Posted Monday, Nov. 8, 2010, at 1:08 PM
I was all set to agree with much of Erica Jong's complaint in this weekend’s Wall Street Journal about the modern "orgy of motherphilia" (always the sex with her!) until I read her daughter Molly’s take on the matter. Never was there a more perfect two generational snapshot of mothering mores.
Jong, of course, looks down on our generation of mothers. She has the usual list of complaints: celebrity baby bumps, attachment parenting, homemade organic baby food. American mothers and fathers, she writes, "run themselves ragged trying to mold perfect children."
Her ultimate diagnosis:
What is so troubling about these theories of parenting-both pre- and postnatal-is that they seem like attempts to exert control in a world that is increasingly out of control. We can't get rid of the carcinogens in the environment, but we can make sure that our kids arrive at school each day with a reusable lunch bag full of produce from the farmers' market. We can't do anything about loose nukes falling into the hands of terrorists, but we can make sure that our progeny's every waking hour is tightly scheduled with edifying activities.
I for one don’t worry much about carcinogens, either, but I do endlessly ponder the problem of control. Lately, for example, I have been thinking about the phrase "terrible twos." I have a 2-year old. He is my third child. With my other two children I was probably teaching them Chinese or reading them Proust by now, but this time around I am just delighted by his delightfulness. I would rather spend time with him than do most things not because I worry he is not intellectually stimulated enough or the nanny is sneaking him nonorganic snacks but because he is more interesting than most of the other things I daily engage in. Sure, he has a tantrum or two, but "terrible"? Where would that phrase possibly come from?
I don’t know the origin of the phrase, but my only conclusion is that we call them the "terrible twos" because this is the moment parents start to truly lose control of their children. Until now, the baby is basically an appendage. He or she might cause you to lose sleep or work less efficiently, but the crises are of your own making, and about your identity. But at 2, a child is truly becoming a separate person. They want things, they demand things, and they start to become actual individuals whose personalities may or may not be to your liking. They may not care at all about Proust, or dried unsweetened apples, or whatever else is on your agenda. They have the potential, in other words, of becoming less "my child" and more the houseguest who won’t go away. And for many people that maybe seems "terrible." So maybe it's true that we see all things child-related through the lens of control, and that not only colors our entire experience but prevents us from actually seeing the child we are spending so much time hovering over. Ditto all those "edifying activities."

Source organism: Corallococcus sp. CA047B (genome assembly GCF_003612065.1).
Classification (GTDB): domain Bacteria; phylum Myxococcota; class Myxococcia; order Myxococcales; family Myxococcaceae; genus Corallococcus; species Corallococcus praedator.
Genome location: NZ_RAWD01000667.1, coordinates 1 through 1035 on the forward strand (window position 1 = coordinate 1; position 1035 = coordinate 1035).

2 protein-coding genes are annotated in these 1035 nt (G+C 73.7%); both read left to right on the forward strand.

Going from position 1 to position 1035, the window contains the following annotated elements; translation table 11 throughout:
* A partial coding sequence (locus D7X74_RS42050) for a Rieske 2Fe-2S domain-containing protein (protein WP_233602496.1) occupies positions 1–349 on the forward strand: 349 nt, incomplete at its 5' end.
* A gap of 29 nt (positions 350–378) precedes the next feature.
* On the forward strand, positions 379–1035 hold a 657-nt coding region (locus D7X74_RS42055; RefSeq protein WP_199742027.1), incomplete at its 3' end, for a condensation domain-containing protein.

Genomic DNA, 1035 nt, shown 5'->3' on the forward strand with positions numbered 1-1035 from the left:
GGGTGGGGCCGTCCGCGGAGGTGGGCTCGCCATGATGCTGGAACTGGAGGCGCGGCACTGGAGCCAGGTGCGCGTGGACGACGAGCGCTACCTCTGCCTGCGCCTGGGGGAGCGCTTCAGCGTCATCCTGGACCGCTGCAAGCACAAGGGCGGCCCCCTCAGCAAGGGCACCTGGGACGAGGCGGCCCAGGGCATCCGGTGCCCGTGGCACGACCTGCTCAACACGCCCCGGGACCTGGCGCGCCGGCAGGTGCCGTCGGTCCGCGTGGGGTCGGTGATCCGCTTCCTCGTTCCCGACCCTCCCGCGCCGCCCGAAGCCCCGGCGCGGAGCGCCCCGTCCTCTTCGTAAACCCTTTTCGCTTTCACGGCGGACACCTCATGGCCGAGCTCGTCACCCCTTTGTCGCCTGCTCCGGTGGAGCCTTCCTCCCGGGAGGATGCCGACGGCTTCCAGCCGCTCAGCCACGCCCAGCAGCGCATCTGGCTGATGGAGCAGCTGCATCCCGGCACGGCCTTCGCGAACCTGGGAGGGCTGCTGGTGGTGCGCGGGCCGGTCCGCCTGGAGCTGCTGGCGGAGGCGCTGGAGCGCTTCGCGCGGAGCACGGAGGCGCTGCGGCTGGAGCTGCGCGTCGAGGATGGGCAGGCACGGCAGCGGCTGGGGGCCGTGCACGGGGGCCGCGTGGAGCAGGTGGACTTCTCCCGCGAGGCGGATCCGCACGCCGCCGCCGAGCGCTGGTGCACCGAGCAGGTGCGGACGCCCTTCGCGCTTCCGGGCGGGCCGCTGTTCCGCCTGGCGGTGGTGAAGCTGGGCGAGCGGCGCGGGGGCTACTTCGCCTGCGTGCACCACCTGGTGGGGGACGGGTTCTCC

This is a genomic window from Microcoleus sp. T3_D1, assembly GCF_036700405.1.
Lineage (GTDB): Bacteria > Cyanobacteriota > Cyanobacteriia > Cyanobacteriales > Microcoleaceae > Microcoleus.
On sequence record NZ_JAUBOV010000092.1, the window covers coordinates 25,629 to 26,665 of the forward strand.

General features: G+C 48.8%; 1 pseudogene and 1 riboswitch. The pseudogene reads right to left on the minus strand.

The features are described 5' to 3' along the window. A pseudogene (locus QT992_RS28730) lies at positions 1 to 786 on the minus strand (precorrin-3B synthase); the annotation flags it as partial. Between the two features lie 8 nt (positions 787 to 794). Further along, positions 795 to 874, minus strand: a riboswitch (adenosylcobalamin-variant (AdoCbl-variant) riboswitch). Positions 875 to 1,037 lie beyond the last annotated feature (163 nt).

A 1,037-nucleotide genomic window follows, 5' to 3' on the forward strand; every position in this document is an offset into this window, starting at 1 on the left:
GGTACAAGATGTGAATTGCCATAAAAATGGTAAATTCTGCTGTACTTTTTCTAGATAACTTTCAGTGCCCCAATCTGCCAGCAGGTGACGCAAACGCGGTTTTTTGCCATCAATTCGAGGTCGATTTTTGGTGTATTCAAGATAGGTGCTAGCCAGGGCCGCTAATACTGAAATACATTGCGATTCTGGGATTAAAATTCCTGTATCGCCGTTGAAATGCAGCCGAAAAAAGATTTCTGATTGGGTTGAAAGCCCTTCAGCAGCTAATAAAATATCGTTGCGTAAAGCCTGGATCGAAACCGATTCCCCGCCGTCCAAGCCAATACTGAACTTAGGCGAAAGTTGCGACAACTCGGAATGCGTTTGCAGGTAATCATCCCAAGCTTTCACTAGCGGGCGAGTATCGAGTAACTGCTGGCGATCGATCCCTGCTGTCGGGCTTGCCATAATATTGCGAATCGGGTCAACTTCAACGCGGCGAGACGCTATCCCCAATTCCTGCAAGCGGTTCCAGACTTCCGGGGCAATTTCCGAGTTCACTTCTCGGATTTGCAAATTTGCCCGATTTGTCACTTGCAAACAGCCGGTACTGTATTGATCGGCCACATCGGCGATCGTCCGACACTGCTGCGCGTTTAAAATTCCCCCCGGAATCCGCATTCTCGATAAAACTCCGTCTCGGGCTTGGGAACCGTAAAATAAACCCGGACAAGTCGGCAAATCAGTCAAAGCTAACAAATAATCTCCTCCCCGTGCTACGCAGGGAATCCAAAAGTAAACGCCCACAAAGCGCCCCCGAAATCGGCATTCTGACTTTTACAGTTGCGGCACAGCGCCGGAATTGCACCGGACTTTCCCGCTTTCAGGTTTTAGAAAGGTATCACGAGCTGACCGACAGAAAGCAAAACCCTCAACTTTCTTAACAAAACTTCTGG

Now back to the Jongs. Daughter Molly is a stay-at-home mother with three children who can not imagine getting much work done while raising her children. Her mother, she says, was indulgent and loving but not around much. Here is the meanest part:
In the '80s my mother left my father. She got shoulder pads. She was made fun of in Spy magazine. She traveled the world. I lived in a town house with a hot pink door in New York City with my nanny Margaret and Sugo the houseman, who had a mole that had hair growing out of it. Mom made money, bought me expensive handbags and tried the best she could to relate to me. But she was famous, always touring, always working, always trying to cling to the New York Times best-seller list.
And now, the part that must kill Erica Jong. Its possible that Erica, with her pot smoking and liberation, created the helicopter beast.
Ironically, it was because of my mother's hard work that I have the life I do now. She worked hard so that the women of my generation could have the choice to work or to stay home. She slept in hotel rooms in San Diego so that I could cuddle with my own children. She spoke to large groups of women in Toledo so that I could work at the school book fair. We can devote ourselves to our work, or we can decide to be 1950s June Cleaver types. And that's because of the sacrifices that my mom and her feminist comrades made.
So now, you see, I don’t know what to think. Because I want to be on Erica’s side in all this, but I would never leave my children with Margaret and Sugo for months. But cuddling all day brings to my mind the word "suffocation," and only this week I turned down the chance to work in the book fair.
Photograph of Erica Jong by Michael Loccisano for Getty Images.